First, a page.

By Liz Vogel
Of all the disciplines and practices that I like to claim—artist, designer, gardener—I think most of all I am an observer within the small parcels that I tend. On a late fall day, when the temps have settled in the lower portion of the thermometer and mornings bring a stunning display of frost lined leaves and stems, I think about all of the usual garden suspects and wonder where they are now. Gone are some birds, butterflies, and dragonflies who follow the Lake Michigan flight path south and mingle over-head come late fall. Those still in the garden though, in some form or stage, are the caterpillars of the endangered pearl crescent butterfly who overwinter under the basal leaves of some asters such as the big-leaved and sky-blue.
The black swallowtail butterfly overwinters as a chrysalis, delicately tethered to the side of a dried branch or stem. The Queen bumblebee is tucked away in the soil or under dried leaves, having produced an anti-freeze-like substance to withstand the coming cold. She will emerge early in spring to search for a new nesting location. Who else is still in the garden? The Carolina mantis, in its smallest form wrapped up in a flat sandy brown case among hundreds of other fertilized eggs. You may see these structures in the garden, attached to a vertical surface, and witness as the nymphs hatch mid-spring. They look like a band of tiny aliens patrolling the area.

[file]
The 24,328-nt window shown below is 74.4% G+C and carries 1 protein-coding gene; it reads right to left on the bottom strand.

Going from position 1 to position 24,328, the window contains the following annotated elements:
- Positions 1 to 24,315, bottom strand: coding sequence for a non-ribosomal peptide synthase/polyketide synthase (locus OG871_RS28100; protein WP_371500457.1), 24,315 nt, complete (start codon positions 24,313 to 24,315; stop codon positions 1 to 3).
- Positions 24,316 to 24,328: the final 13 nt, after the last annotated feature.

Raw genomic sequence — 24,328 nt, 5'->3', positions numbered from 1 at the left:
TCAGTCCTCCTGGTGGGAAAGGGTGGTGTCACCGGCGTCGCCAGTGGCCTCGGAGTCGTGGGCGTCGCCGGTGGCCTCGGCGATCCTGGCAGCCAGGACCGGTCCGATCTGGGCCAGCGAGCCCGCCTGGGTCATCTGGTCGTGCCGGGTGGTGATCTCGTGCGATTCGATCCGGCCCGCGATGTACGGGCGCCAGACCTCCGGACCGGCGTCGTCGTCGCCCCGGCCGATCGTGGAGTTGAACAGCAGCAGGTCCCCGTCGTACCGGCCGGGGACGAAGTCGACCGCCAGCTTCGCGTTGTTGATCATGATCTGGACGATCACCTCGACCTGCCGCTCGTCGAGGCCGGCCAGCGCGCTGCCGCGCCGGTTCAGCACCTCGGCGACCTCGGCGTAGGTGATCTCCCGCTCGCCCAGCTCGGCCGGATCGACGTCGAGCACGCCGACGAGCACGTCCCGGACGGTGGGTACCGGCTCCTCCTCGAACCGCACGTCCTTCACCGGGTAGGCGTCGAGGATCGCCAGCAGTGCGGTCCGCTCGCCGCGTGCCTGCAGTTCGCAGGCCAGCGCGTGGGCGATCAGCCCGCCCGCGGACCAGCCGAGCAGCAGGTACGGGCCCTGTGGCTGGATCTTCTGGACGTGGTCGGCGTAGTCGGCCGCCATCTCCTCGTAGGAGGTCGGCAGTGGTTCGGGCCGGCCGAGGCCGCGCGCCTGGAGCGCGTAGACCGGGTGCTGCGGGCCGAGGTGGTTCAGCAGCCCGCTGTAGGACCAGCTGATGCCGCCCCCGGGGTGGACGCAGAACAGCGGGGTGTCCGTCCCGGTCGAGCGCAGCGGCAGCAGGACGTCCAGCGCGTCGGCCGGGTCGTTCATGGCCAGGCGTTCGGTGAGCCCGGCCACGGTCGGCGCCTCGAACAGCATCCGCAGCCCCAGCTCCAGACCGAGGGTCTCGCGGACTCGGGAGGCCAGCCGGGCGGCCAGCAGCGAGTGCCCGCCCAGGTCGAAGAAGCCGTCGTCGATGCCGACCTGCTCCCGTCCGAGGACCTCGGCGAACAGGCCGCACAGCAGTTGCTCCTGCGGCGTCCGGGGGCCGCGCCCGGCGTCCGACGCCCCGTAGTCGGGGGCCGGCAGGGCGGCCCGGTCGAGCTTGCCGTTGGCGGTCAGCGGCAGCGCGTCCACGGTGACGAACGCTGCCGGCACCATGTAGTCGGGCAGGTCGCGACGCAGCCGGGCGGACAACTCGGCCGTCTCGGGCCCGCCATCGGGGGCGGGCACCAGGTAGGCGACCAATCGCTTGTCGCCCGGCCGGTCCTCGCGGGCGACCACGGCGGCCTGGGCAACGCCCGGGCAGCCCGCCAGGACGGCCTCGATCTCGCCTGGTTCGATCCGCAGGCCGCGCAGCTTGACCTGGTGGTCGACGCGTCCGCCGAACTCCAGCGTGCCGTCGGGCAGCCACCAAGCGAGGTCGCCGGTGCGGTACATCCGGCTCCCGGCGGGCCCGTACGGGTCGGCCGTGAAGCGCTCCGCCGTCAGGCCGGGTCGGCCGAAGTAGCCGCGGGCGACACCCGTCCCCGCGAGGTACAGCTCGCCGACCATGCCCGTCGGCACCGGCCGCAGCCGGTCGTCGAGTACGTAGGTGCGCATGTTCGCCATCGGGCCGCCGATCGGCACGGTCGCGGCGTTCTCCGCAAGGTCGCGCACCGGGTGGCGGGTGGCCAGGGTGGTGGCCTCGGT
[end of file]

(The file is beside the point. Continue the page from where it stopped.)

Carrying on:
Among those that find shelter within craggy bark or small holes in a tree? The mourning cloak and comma butterflies, along with a variety of beetles and small native bees.
My point in all of this is: though it is cold and quiet, and possibly covered in snow, many of our summer favorites are still in the garden—as egg, caterpillar, chrysalis or adult—waiting for warmer temperatures to return before they once again buzz and weave among our flowers. We can all help them out by being a bit less tidy and allowing fallen branches, dried leaves and old plant stems to remain. If cutting back (no matter what time of year) clip dried stems into smaller pieces and tuck them between upright branches to help hold them during windy days.
A more vibrant garden (if we begin to better understand it) can not only come from the brightly colored flowers that we adore, but from the complexity that grows with each new season—if we evolve the way we garden to allow for the queen bumblebee, swallowtail, mantis and more.
Liz is a professional horticulturist, observer, artist and writer, and co-owner of North Branch Natives, an education-focused native plant nursery.